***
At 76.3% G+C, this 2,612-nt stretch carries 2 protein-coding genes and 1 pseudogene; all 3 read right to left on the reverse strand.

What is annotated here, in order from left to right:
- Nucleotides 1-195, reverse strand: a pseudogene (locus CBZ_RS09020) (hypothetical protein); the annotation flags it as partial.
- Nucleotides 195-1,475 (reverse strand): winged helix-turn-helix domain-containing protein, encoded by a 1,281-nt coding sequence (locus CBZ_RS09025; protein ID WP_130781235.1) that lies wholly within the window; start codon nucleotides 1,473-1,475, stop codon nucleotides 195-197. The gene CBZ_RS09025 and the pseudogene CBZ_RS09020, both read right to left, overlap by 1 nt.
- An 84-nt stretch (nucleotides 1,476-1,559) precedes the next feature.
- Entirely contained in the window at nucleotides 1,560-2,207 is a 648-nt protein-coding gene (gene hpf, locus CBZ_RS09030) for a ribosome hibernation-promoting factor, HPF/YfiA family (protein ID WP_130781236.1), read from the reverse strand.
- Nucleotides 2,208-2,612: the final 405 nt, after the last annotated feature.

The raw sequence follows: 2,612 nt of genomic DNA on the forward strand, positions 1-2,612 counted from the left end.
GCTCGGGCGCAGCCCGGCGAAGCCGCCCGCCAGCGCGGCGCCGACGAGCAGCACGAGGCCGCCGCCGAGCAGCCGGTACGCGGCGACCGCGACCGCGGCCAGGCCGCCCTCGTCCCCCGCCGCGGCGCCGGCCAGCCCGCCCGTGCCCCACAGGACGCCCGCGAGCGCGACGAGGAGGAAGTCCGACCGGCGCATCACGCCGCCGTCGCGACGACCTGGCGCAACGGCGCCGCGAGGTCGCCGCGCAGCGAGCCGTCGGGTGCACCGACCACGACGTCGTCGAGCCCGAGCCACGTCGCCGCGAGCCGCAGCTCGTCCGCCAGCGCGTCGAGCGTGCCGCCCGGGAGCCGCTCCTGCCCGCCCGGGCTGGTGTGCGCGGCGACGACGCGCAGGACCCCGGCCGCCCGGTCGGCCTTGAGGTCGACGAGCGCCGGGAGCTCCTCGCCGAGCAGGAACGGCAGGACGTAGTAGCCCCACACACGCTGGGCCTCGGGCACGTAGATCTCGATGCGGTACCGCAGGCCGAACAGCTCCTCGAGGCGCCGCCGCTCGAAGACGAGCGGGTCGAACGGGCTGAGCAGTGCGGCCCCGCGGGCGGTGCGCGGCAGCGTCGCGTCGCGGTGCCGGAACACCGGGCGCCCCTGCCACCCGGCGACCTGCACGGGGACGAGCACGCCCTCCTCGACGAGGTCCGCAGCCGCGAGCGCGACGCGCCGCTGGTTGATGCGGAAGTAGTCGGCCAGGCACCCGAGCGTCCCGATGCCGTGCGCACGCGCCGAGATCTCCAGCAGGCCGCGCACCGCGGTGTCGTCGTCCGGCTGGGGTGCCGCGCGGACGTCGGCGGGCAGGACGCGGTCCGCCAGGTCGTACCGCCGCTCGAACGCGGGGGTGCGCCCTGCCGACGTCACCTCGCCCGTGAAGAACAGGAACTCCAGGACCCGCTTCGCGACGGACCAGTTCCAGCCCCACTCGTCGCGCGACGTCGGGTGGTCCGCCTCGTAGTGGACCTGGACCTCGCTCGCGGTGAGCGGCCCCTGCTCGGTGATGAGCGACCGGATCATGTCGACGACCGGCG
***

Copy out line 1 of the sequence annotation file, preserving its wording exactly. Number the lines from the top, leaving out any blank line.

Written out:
At 76.3% G+C, this 2,612-nt stretch carries 2 protein-coding genes and 1 pseudogene; all 3 read right to left on the reverse strand.